“At the Homework Help table, one must be prepared for anything,” opines La Jolla Library volunteer Marty Ries. The free after-school program offers assistance with a range of school subjects for all ages, from 12:30 to 6 p.m. every Wednesday at 7555 Draper Ave. It is back in full swing with the start of the school year.
While Ries’ specialty is French and English, she has helped students with a variety of assignments in her three years of volunteering with the program.
“Last year, I did a lot of work with one young lady who had to give a speech every week. I would sit with her and she would give her speech to me,” she said.
“And there’s this little boy who needs help practicing reading, so we sit down together and read. He’s been reading (the children’s book series) ‘Captain Underpants,’ which has been a whole new experience for me (laughs). He asks me what different words mean and we look them up together.
“My major in college was French, so when I had a student who was taking French one year, I just loved it! Any time she had French homework, I got so excited.”
Ries said she’s been with the program since it began three years ago. She is one of six volunteers posted at the Homework Help table in the children’s area each week. And like most of the volunteers, Ries is a retired teacher.
“I taught for 35 years and when I retired, I started to miss working with kids,” she said. “So one of my friends took me down to the library because I wanted to start a book club for kids. That didn’t materialize, but in the process, I heard about the Homework Help program getting started. I started when the program started.”
Homework Help launched in spring 2017, and is not associated with the San Diego Public Library’s system-wide “Do Your Homework @ the Library” program.
Youth services librarian Dana Sanchez told the Light: “Most students come with English and math homework. We’ve had kids show up who need help with essay writing, history and science projects — our volunteers have seen and done it all! Our coaches are not tutors — meaning, they do not have their own curriculum they teach the kids — they are coaches who help children with the homework they already have.”
With textbooks from Muirlands Middle School and La Jolla High School on site, and the Homework Help cart equipped with flash cards, reference books (including a “math dictionary” for coaches who need a little refresher themselves), pencils and paper, erasable white-board segments for working out equations, and more, the program is open to anyone who walks in the door.
“You never know who is going to come, and it’s a little slow the first few weeks of school, so we mostly have our returning students from last year,” Ries said. “We get to work largely one-on-one, and that’s the best scenario, because I get to meet kids where they are and with what they have; I don’t have to plan lessons or grade homework. But sometimes I’ll try to come up with something in case the same child comes back the next week.”
With the only challenge being many kids showing up at once and needing help in different subjects, Ries calls her volunteerism “rewarding.”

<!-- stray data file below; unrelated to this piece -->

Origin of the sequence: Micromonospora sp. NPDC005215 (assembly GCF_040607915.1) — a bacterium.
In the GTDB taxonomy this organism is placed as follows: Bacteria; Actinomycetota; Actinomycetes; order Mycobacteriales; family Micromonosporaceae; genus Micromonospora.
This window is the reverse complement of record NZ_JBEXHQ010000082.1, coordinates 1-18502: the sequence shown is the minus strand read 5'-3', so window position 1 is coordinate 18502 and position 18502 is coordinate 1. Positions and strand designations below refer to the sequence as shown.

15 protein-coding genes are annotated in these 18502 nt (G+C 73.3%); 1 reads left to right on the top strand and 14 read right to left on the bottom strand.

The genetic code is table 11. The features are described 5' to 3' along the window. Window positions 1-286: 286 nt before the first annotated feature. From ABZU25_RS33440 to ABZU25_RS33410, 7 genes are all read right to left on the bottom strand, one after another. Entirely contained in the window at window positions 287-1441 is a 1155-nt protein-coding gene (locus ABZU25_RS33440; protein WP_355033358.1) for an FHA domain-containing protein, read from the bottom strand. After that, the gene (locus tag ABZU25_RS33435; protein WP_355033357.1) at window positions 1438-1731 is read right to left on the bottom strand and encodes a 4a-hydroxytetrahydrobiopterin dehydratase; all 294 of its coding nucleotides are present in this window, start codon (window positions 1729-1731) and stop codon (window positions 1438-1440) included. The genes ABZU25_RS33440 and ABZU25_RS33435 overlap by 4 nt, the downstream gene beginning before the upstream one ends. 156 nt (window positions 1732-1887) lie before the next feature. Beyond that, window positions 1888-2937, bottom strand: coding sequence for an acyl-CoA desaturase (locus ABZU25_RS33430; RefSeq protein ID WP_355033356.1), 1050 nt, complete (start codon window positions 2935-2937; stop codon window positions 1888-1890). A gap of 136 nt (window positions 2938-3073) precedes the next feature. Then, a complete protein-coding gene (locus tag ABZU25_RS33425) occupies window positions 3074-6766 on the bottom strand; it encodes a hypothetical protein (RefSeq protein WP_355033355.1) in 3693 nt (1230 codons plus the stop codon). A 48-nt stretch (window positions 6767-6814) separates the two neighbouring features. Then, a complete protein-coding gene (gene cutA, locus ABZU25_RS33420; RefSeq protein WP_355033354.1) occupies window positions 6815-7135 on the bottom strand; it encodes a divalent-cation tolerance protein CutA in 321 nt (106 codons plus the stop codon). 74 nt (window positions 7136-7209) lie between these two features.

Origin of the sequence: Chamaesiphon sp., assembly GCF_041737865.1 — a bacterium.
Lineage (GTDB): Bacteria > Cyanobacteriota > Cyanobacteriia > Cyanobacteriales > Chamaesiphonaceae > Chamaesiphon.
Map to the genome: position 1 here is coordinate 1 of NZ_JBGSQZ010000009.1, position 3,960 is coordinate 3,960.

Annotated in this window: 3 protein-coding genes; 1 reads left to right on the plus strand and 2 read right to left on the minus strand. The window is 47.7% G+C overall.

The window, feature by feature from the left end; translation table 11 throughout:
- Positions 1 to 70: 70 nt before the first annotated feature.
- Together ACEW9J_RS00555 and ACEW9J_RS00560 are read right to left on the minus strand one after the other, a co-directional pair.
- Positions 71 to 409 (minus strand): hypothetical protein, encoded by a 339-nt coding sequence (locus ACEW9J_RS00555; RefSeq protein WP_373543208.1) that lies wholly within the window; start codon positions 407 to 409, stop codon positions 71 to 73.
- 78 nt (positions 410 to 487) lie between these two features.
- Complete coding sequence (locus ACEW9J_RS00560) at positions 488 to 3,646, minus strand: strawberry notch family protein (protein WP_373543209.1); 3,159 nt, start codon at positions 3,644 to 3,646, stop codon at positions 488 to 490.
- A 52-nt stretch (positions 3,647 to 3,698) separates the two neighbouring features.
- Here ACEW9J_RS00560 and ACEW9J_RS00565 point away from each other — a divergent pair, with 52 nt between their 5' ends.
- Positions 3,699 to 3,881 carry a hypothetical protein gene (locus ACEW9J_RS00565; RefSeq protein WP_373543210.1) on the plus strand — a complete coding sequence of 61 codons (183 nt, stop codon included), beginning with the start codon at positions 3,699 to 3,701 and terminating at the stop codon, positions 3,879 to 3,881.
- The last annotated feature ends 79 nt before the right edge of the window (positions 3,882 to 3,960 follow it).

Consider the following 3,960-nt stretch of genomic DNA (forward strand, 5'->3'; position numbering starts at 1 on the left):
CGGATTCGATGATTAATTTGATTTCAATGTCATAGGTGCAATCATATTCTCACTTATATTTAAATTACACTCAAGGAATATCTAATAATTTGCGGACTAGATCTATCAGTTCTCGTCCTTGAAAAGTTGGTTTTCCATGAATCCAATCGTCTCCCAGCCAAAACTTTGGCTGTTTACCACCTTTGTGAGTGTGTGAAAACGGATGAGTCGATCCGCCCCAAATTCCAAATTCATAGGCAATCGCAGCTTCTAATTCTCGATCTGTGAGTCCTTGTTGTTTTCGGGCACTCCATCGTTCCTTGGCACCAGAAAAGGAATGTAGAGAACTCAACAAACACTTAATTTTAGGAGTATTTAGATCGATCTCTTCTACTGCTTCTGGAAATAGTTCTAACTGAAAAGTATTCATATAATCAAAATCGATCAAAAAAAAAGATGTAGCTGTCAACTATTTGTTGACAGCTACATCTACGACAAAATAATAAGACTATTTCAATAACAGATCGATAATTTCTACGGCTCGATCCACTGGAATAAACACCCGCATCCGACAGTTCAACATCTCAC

“There is nothing in the world like seeing that light bulb go off when a student understands something,” she said. “It’s rewarding to see kids look for books, pick them up and make discoveries.”
While Ries has a hold on reading and writing, June Dandliker is often on site helping with arithmetic.
Quietly sitting with two students — one in elementary school and one in middle school — on a Wednesday afternoon, she works out various levels of math.
“Having a program like this is more relaxing for students than being at school, and most teachers are busy after school, and cannot give the one-on-one attention,” she said. “Some kids come every week … ”
She pauses to help third-grader Victoria, with her work. Dandliker, a retired Bishop’s School math teacher, asks Victoria to show her how she got to an answer (which she spotted right away as incorrect).
Dandliker said her approach to helping kids “get it” is to guide them to understanding the process, rather than just getting to the answers or relying on memorization.
“I remind them that there are very few things in math they have to memorize. If you have to memorize, most of the time, it’s a sign you’re not understanding it.
“Knowing the circumference of a circle is helpful, but most things have a common sense explanation. That way, you can still figure something out without memorization.”
Counting together, and having Victoria explain her process out loud, she quickly gets to the right answer.
Of the program, librarian Sanchez said: “Even though the schools in our community regularly achieve high test scores, the La Jolla Library recognizes the need for providing students with additional academic support outside of the classroom.
“Homework Help is a great afterschool program and resource for both parents and kids alike. Children can get personalized help with their homework from one of our friendly and qualified homework coaches and parents can rest assured that their children are getting the individual support they need in a safe and welcoming environment.”
IF YOU GO: Homework Help is offered 12:30-6 p.m. Wednesdays at the La Jolla Riford Library children’s area, 7555 Draper Ave. Advanced registration is not required, students are seen on a first-come, first-served baiss. Free. (858) 552-1657. lajollalibrary.org